Reproductive healthcare is choreographically delivered—an intricate collection of seemingly disparate but deftly balanced elements all come together in a complex dance. It is choreographed in ways that presume that the person accessing it—the dancer-patient—will be, among other things, cisgender. As a result, trans people are altogether erased, systematically unanticipated, insufficiently accommodated, or understood only in relation to hegemonic, regulatory frameworks. Trans People and the Choreography of Reproductive Healthcare: Dancing Outside the Lines draws on data from a research study involving qualitative interviews and participatory photography with fourteen trans people from British Columbia, Canada. It uses dance as a metaphor to expose facets of the restrictive choreography of reproductive healthcare, and to document the improvisational tactics used by trans people in their pursuit of care that is competent, safe, and affirming.
A.J. Lowik is postdoctoral research fellow at the Centre for Gender and Sexual Health Equity, Faculty of Medicine, University of British Columbia.
List of Figures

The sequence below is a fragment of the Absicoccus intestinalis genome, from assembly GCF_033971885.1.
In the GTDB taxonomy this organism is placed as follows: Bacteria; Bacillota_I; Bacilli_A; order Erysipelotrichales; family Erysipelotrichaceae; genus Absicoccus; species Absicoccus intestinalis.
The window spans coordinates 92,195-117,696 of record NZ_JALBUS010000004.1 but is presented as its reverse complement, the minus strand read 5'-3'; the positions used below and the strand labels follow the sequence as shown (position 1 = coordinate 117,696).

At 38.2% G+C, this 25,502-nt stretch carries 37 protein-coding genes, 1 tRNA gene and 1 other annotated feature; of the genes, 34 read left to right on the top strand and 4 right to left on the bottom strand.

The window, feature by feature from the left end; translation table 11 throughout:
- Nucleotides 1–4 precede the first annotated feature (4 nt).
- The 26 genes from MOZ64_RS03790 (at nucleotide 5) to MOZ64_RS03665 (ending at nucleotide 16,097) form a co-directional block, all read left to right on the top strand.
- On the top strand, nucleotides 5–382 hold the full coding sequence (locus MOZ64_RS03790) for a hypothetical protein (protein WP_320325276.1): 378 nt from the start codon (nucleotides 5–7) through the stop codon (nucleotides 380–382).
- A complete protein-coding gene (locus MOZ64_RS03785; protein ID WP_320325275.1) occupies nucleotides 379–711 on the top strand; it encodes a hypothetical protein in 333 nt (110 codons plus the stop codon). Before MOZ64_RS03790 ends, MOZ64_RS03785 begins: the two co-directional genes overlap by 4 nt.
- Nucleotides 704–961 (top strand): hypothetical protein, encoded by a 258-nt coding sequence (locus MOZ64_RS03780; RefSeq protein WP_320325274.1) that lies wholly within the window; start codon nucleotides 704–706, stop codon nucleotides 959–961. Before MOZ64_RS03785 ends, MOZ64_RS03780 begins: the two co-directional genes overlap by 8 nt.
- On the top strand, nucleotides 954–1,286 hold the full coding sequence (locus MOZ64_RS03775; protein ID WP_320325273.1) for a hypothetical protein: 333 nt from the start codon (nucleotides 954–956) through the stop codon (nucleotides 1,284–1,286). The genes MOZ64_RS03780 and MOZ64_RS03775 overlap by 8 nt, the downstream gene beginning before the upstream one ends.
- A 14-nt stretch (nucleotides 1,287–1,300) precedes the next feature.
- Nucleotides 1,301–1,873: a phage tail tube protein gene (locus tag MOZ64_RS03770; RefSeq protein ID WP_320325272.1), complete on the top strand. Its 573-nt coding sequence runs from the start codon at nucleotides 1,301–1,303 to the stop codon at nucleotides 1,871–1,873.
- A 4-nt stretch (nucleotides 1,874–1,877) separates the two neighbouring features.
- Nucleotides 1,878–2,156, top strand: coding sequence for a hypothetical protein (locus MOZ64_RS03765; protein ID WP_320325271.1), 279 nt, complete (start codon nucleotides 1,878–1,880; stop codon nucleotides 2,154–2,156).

List of Tables
Chapter 1 – Theoretical Orientation
Chapter 2 – Who I Am and Why It Matters
Chapter 3 – The Participants and the Process
Chapter 4 – Findings: Navigating Informational Erasure
Chapter 5 – Findings: Navigating Institutional Erasure
Chapter 6 – Findings: Navigating Repronormativities and Transnormativities
Chapter 7 – Findings: Navigating Identity Disclosure and Concealment
Appendix A: Recruitment and Limitations
Appendix B: On Participatory Photography
About the Author
Dance and choreography are more than metaphors in A.J. Lowik’s fetching blend of social science and cultural studies. Those terms offer analytically apt descriptions of how reproductive healthcare provisions for trans people seeks to script the movements of providers and recipients alike in certain ways, while the individual participants find ways to move creatively within these structural constraints. In the end, Lowik calls upon us all to imagine new ways of moving together in ways that better serve our lives.
This thought-provoking and meticulously researched work sheds light on the struggles and challenges faced by transgender individuals in accessing basic health care, particularly safe, quality reproductive healthcare. With increasing visibility for this subject matter in recent years, A.J. Lowik offers invaluable insights that emphasize the urgent need for inclusive and affirming practices in the system. As a man who has a first-hand perspective on the intricate dance of reproduction and giving birth, I wholeheartedly recommend this eye-opening and essential read to academics, policymakers, and healthcare professionals seeking to advance understanding and equality in health services. This book holds particular significance for healthcare professionals as it allows them to see beyond surface-level assumptions, encouraging them to become proactive advocates for positive change and to be properly prepared to address the unique reproductive needs of trans people.